Personal Injury Payout in Property Settlement – What Can Happen
One spouse suffers a serious injury and receives a large compensation payout – how is it treated in a divorce settlement? It’s not straight forward. A recent case considered a payout of $1.4 million.
The case looked at the treatment of a personal injuries payout received by the husband, among other factors, to determine the final property settlement division.
- The parties were in a relationship for 22 years and had 3 children together, the youngest was 12 at the time of the hearing;
- The husband owned a property when the parties commenced the relationship, and this property was sold and proceeds were used to purchase another property;
- During the relationship, the husband was employed full-time earning a high income of around $300,000 at the end of the relationship;
- The wife was the primary carer for the children and homemaker and had not worked throughout the relationship;
- The youngest child was diagnosed with autism and severe intellectual impairment during the relationship;
- In 2013, after separation, the husband was involved in a serious motorcycle accident and obtained brain trauma. It was found that the husband would be unable to work again;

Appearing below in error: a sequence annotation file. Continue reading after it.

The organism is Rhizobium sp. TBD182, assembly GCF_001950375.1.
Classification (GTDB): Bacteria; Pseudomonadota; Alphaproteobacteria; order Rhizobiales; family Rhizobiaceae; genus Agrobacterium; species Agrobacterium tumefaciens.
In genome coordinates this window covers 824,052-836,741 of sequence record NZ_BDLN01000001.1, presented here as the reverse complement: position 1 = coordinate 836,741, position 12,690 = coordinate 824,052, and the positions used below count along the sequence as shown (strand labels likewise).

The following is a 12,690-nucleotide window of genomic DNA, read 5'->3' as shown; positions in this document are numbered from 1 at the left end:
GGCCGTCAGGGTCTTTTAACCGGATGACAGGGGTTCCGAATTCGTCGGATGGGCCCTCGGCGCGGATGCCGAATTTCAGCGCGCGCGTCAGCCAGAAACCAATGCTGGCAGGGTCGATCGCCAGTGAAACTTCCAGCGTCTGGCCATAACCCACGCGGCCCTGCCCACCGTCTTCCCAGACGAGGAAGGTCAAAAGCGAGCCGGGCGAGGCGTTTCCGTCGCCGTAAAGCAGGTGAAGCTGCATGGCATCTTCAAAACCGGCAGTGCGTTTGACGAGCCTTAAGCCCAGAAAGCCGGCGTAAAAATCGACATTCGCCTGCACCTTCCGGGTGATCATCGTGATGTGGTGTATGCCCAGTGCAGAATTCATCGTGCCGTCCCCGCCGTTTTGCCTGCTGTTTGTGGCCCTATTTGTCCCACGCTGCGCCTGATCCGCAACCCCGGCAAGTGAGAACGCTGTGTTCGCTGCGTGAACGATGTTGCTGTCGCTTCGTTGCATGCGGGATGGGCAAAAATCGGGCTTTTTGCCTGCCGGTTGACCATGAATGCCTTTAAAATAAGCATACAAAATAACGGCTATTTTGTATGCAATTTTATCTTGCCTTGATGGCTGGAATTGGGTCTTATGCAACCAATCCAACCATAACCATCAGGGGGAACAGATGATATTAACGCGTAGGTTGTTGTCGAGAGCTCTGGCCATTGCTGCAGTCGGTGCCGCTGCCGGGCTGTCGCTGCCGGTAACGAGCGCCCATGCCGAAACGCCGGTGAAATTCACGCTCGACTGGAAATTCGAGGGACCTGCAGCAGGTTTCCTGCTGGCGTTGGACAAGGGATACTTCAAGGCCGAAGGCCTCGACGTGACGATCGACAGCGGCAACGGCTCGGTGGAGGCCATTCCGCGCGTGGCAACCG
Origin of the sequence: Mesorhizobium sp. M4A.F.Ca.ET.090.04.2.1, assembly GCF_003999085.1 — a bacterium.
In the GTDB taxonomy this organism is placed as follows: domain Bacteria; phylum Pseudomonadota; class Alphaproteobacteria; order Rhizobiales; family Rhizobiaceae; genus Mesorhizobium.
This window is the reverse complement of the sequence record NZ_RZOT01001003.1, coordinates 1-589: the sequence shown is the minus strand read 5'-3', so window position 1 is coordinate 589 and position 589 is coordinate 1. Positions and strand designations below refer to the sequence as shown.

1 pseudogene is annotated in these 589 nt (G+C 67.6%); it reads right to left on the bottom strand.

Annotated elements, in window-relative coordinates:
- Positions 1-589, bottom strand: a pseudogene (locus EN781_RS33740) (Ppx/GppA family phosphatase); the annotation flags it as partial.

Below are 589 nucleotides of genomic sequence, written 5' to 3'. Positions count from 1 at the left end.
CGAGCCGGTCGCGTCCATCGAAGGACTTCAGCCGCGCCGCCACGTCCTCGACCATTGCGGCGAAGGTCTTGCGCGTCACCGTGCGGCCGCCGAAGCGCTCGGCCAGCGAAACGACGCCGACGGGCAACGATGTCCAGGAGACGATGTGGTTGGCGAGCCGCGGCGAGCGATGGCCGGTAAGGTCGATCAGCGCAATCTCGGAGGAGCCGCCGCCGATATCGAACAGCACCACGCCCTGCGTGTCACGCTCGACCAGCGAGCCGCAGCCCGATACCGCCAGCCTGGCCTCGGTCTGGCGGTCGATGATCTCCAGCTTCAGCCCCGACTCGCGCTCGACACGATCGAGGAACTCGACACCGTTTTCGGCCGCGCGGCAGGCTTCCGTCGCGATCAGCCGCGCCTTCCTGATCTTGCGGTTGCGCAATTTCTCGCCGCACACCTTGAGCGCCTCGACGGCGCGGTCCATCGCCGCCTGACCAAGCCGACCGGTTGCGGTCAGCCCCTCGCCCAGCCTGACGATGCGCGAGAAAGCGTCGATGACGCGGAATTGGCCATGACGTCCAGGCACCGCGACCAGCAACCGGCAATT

- The wife became the sole carer for the youngest child. It was likely that the child would never be fully independent and would rely on the wife for the rest of her life;
- The husband received an insurance payout following the accident of about $1.4 million, which was paid to his superannuation account.
In considering the facts of the case, the court determined that the Husband had made the greater financial contributions throughout the relationship, including his initial contribution and the financial contribution of the personal injury payout to his superannuation. The court assessed his contributions to be 75%, and the wife’s 25%.
The court then considered the ‘future needs’ of the parties. The court found that neither party would likely be able to work again, and would need to rely on the amount received from the property settlement to support themselves. The court noted however that the wife would be supporting the youngest child, likely for the remainder of her life. It was also relevant that the husband’s legal costs, amounting to over $150,000, had been paid from some post separation income he had earnt but had now ceased, whereas the wife would need to pay her costs from her entitlement.
On that basis, the wife received an adjustment in her favour of 15%, meaning the overall pool was divided 40% to the wife and 60% to the husband.
The treatment of lump sum payments, including personal injury compensation payouts redundancy payouts and lotto wins, will depend on the circumstances of each case, the timing of events and the relationship as a whole.
It is important that you obtain professional legal advice about your specific circumstances to ensure the best outcome is reached for you and your family. Call us today to arrange your initial fixed-price consultation (07) 3221 4300.